[TOS] textbook outline
ram8647 at gmail.com
Fri May 15 11:53:38 UTC 2009
I don't know if this is the right thread to reply on but:
+1 for FOSS textbook. I would also like to contribute.
+1 for easy mix-and-match
+1 for collaborative authoring. Should students have any role??
+1 for case studies. I've used Sahana as an accessible case study.
I won't have any time to devote to this over the summer. But I will be
teaching a FOSS course here at Trinity College in the fall, which will
present an opportunity to develop course materials for possible inclusion in
I second Tridge's idea to have a look at CNX as a possible platform. I've
also seen the impressive TED video on it:
On Wed, May 13, 2009 at 9:29 AM, Clif Kussmaul <clif at kussmaul.org> wrote:
> +1 for FOSS textbook. I would like to contribute.
> +1 for making it easy to mix and match pieces,
> since teachers use multiple approaches.
> For example, my school has one software engineering course,
> for sophomores, in which I try to cover general SE, FOSS,
> and entrepreneurship - it's also a writing intensive course :-)
> That's very different from a course with a SE prereq,
> or a course with no prereqs at all.
> +1 for Tridge's comments on topic sequencing.
> I struggled with similar issues in my course, until I
> finally did a critical path analysis in OpenWorkbench :-)
> Helping teachers navigate these dependencies
> may be almost as useful as the actual content,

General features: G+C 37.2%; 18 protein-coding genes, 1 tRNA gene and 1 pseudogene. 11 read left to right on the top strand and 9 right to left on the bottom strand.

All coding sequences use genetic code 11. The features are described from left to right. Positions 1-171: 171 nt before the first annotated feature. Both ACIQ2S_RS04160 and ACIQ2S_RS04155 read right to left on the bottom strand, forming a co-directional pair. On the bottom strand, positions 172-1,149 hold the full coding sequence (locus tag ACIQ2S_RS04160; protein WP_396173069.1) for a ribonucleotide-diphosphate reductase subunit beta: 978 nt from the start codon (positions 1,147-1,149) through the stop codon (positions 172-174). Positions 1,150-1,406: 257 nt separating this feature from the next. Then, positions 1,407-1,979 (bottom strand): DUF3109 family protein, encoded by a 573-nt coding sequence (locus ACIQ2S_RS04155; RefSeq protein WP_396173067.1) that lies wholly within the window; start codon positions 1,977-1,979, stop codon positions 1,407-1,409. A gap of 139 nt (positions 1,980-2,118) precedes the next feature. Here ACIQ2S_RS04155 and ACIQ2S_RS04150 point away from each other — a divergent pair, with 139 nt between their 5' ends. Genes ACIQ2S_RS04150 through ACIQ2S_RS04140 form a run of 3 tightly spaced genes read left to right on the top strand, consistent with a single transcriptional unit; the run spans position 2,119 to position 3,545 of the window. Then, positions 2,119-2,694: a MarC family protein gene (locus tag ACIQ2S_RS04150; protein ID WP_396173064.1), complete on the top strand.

> particularly given the variety of ways people will use it.
> The book should have a diagram showing dependencies
> between topics in the book, and topics NOT in the book.
> It could also suggest different paths through the content.
> +1 for collaborative authoring (using CNX or a wiki),
> and for an easy feedback mechanism.
> In a wiki it would be easy to tag assumed prerequisites for each topic,
> which could be helpful in (dynamically?) creating dependency diagrams.
> and in encouraging high cohesion and low coupling (for mix and match).
> It's good to have some real examples,
> but there are dramatic differences across projects.
> Could/should we choose 3-5 projects to use
> as extended case studies for continuity?
> Clif Kussmaul clif at kussmaul.org 484-431-0722
> -----Original Message-----
> Date: Tue, 12 May 2009 14:18:15 -0400 (EDT)
> From: Greg Dekoenigsberg <gdk at redhat.com>
> Subject: [TOS] Textbook outline
> To: tos at teachingopensource.org
> Message-ID: <alpine.LFD.2.00.0905121414180.4119 at localhost.localdomain>
> Content-Type: TEXT/PLAIN; charset=US-ASCII; format=flowed
> So first, everyone agrees on a structure.
> As I said before, I like the structure of Tridge's course, and I think
> that it would translate quite nicely to a textbook structure. So I stole
> it. I also stole some of the work that Chris Tyler and Dave Humphrey have
> been preparing for POSSE.
> Here's the first cut of the first version of an outline of
> an outline of a textbook:
> Let's hear it, profs. Right idea? Wrong idea?
> Please advice, because at some point, I'm just gonna start writing and
> soliciting writers, and if we're wasting our time, that would be great to
> know up front. :)
> Computer Science professors should be teaching open source.
> Help make it happen. Visit http://teachingopensource.org.
> tos mailing list
> tos at teachingopensource.org
-------------- next part --------------
An HTML attachment was scrubbed...
More information about the tos